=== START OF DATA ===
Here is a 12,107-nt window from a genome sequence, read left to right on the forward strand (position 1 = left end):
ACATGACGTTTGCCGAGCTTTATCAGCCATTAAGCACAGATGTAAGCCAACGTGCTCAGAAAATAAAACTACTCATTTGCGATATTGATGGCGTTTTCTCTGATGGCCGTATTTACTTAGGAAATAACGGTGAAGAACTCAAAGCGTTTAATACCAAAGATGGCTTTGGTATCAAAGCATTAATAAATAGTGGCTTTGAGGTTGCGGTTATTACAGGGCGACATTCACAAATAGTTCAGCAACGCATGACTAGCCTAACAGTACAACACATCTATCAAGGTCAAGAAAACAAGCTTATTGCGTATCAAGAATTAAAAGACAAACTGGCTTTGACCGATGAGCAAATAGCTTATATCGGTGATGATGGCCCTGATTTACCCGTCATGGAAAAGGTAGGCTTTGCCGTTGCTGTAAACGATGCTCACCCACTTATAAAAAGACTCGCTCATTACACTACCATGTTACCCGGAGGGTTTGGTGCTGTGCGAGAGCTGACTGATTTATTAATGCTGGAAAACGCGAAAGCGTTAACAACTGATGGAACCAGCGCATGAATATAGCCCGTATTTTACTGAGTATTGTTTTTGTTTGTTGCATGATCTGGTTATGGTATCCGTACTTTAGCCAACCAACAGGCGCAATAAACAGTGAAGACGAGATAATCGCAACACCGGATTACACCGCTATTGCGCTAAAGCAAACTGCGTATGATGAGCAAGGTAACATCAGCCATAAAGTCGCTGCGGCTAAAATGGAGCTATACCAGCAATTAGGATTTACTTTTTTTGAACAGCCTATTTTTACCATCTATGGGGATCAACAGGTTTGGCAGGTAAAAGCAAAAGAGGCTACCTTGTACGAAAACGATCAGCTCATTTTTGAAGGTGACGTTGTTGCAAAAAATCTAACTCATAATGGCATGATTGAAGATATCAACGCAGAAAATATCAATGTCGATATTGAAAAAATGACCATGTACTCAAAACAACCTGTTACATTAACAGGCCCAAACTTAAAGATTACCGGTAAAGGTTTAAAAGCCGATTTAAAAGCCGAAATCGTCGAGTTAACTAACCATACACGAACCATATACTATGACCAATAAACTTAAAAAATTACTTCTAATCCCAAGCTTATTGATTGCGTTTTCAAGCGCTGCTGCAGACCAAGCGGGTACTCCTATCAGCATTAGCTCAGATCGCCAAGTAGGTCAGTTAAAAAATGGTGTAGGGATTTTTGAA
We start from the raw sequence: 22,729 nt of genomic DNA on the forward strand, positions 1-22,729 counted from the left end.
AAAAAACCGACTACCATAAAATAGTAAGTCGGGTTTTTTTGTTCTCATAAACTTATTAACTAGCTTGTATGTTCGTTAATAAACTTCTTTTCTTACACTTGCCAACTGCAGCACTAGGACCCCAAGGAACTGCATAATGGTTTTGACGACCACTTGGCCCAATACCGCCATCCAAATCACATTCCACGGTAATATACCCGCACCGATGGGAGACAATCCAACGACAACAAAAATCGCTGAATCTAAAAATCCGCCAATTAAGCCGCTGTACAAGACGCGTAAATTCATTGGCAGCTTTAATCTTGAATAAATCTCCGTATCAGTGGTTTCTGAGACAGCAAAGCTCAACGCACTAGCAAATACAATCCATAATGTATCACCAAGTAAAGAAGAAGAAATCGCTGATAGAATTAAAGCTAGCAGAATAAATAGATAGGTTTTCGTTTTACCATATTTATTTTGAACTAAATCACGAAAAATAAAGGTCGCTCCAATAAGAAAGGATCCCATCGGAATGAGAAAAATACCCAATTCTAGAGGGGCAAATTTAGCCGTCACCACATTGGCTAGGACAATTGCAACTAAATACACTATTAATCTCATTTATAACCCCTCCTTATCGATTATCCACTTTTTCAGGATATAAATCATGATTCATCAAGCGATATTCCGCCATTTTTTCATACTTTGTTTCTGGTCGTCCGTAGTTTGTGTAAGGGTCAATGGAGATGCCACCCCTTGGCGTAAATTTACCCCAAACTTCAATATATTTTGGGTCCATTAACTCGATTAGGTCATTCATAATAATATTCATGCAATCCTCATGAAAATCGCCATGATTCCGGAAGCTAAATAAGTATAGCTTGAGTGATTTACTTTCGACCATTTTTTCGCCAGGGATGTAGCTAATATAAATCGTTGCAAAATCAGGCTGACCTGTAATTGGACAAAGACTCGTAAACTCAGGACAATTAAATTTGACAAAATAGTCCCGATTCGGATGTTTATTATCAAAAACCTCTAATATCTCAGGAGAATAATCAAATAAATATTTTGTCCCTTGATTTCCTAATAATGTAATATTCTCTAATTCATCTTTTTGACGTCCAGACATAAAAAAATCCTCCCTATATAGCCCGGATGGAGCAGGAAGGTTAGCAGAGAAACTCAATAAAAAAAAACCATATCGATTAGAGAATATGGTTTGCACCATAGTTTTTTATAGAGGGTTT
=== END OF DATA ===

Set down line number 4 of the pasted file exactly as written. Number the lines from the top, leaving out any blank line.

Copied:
AAAAAACCGACTACCATAAAATAGTAAGTCGGGTTTTTTTGTTCTCATAAACTTATTAACTAGCTTGTATGTTCGTTAATAAACTTCTTTTCTTACACTTGCCAACTGCAGCACTAGGACCCCAAGGAACTGCATAATGGTTTTGACGACCACTTGGCCCAATACCGCCATCCAAATCACATTCCACGGTAATATACCCGCACCGATGGGAGACAATCCAACGACAACAAAAATCGCTGAATCTAAAAATCCGCCAATTAAGCCGCTGTACAAGACGCGTAAATTCATTGGCAGCTTTAATCTTGAATAAATCTCCGTATCAGTGGTTTCTGAGACAGCAAAGCTCAACGCACTAGCAAATACAATCCATAATGTATCACCAAGTAAAGAAGAAGAAATCGCTGATAGAATTAAAGCTAGCAGAATAAATAGATAGGTTTTCGTTTTACCATATTTATTTTGAACTAAATCACGAAAAATAAAGGTCGCTCCAATAAGAAAGGATCCCATCGGAATGAGAAAAATACCCAATTCTAGAGGGGCAAATTTAGCCGTCACCACATTGGCTAGGACAATTGCAACTAAATACACTATTAATCTCATTTATAACCCCTCCTTATCGATTATCCACTTTTTCAGGATATAAATCATGATTCATCAAGCGATATTCCGCCATTTTTTCATACTTTGTTTCTGGTCGTCCGTAGTTTGTGTAAGGGTCAATGGAGATGCCACCCCTTGGCGTAAATTTACCCCAAACTTCAATATATTTTGGGTCCATTAACTCGATTAGGTCATTCATAATAATATTCATGCAATCCTCATGAAAATCGCCATGATTCCGGAAGCTAAATAAGTATAGCTTGAGTGATTTACTTTCGACCATTTTTTCGCCAGGGATGTAGCTAATATAAATCGTTGCAAAATCAGGCTGACCTGTAATTGGACAAAGACTCGTAAACTCAGGACAATTAAATTTGACAAAATAGTCCCGATTCGGATGTTTATTATCAAAAACCTCTAATATCTCAGGAGAATAATCAAATAAATATTTTGTCCCTTGATTTCCTAATAATGTAATATTCTCTAATTCATCTTTTTGACGTCCAGACATAAAAAAATCCTCCCTATATAGCCCGGATGGAGCAGGAAGGTTAGCAGAGAAACTCAATAAAAAAAAACCATATCGATTAGAGAATATGGTTTGCACCATAGTTTTTTATAGAGGGTTT